The role of Immunoglobulin (Ig)E in inflammation is the subject of considerable study and a number of studies have shown conflicting evidence for its role in eosinophil recruitment and bronchial hyperresponsiveness in a number of murine models. The low affinity IgE receptor, CD23, is known to act as a negative regulator of IgE production and we have used knockout mice deficient in CD23 to investigate the role of IgE in eosinophil recruitment and bronchial hyperresponsiveness in a murine model of airway inflammation.
To study the role of the low affinity FcεII receptor, CD23 in IgE production, lung inflammation and bronchial hyperresponsiveness.
Wild-type and CD23 knockout C57Bl/6 mice (CD23−/−) were immunized by intraperitoneal injection with ovalbumin on days 0 and 14 and challenged with aerosolized antigen on day 21 for a period of up to 1 week. Blood samples, bronchoalveolar lavage and lung tissue samples were obtained to determine serum IgE levels and inflammatory cell numbers, respectively. Furthermore, airway resistance was measured to increasing concentrations of aerosolized 5-hydroxytryptamine in order to evaluate the effect of CD23 deficiency on bronchial hyperresponsiveness to antigen challenge.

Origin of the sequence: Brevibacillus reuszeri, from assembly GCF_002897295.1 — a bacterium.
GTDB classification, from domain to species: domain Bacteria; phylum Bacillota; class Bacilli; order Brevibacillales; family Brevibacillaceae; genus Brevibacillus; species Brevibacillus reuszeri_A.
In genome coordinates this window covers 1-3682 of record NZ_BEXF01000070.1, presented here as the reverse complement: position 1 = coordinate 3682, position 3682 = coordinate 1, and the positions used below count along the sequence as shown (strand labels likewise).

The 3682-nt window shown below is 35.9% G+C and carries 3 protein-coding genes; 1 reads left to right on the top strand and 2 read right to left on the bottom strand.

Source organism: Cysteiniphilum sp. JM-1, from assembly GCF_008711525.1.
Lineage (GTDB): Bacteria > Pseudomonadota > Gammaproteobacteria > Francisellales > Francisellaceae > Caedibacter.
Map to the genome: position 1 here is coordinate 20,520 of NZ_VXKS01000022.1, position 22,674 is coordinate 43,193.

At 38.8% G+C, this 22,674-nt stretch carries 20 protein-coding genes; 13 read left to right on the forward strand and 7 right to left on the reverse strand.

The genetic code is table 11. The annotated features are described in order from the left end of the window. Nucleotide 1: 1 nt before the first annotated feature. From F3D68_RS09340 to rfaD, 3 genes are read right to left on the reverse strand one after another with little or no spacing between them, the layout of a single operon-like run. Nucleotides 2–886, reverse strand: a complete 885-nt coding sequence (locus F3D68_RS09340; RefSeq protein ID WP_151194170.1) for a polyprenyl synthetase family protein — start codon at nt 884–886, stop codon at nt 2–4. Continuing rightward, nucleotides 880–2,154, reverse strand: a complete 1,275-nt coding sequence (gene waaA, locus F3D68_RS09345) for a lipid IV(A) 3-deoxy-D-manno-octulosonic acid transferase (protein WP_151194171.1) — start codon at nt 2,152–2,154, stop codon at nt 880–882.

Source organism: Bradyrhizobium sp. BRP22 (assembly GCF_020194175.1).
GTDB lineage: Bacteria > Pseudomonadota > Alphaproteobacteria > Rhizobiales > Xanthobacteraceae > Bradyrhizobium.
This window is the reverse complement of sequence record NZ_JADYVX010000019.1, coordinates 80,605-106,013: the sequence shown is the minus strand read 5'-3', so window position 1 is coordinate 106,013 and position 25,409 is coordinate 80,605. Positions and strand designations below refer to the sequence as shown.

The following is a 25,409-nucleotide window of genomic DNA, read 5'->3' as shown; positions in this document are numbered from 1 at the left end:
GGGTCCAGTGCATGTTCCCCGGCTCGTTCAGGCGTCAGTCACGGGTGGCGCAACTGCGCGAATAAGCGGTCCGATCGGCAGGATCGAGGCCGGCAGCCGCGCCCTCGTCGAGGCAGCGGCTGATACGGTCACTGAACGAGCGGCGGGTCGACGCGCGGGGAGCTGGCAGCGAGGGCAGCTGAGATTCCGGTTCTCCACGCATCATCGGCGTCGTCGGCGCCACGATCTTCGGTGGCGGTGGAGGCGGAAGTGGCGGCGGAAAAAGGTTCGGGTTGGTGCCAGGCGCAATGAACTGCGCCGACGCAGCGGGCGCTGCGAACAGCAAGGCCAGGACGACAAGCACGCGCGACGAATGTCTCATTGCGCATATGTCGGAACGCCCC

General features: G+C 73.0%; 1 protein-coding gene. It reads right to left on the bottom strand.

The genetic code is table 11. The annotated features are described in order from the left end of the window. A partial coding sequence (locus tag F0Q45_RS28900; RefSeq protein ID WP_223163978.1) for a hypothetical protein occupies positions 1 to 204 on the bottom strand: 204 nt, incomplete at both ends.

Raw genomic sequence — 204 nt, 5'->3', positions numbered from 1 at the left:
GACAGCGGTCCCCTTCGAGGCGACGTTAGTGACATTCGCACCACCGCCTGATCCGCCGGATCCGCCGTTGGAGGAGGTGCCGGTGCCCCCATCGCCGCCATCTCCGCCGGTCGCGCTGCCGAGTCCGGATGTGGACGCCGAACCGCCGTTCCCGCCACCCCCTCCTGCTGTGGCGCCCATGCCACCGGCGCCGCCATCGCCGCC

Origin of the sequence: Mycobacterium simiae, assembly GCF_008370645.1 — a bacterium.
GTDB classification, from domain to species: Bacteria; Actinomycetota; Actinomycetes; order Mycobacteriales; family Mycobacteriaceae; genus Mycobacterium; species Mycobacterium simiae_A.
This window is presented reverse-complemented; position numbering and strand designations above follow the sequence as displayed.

Sensitization of wild-type C57Bl/6 mice to ovalbumin resulted in elevated levels of total serum IgE and ovalbumin-specific IgE, which was significantly augmented in CD23 knockout C57Bl/6 mice (CD23−/−). A significant increase in the percentage of eosinophils recovered in bronchoalveolar lavage fluid from wild-type and CD23−/− mice was observed 24 h following 3 or 7 days aerosol exposure with ovalbumin (10 mg/mL). At 3 days, the increase in the percentage of eosinophils was significantly greater in CD23−/− groups. Immunohistochemical analysis of lungs sections revealed the presence of CD3+, CD4+ and CD23+ cells in wild-type mice but a lack of immunofluorescence of CD23+ cells in CD23−/− mice. In wild-type ovalbumin-immunized mice, bronchial hyperresponsiveness to aerosolized 5-hydroxytryptamine was observed following a 3-day antigen challenge, which was significantly greater in CD23−/− ovalbumin-immunized mice.
These studies demonstrate that CD23−/− mice have increased capacity to produce IgE consistent with the view of a negative feedback role for membrane-bound CD23 and under such conditions, may account for the greater numbers of eosinophils recruited to the airways and bronchial hyperresponsiveness observed following acute but not chronic antigen challenge.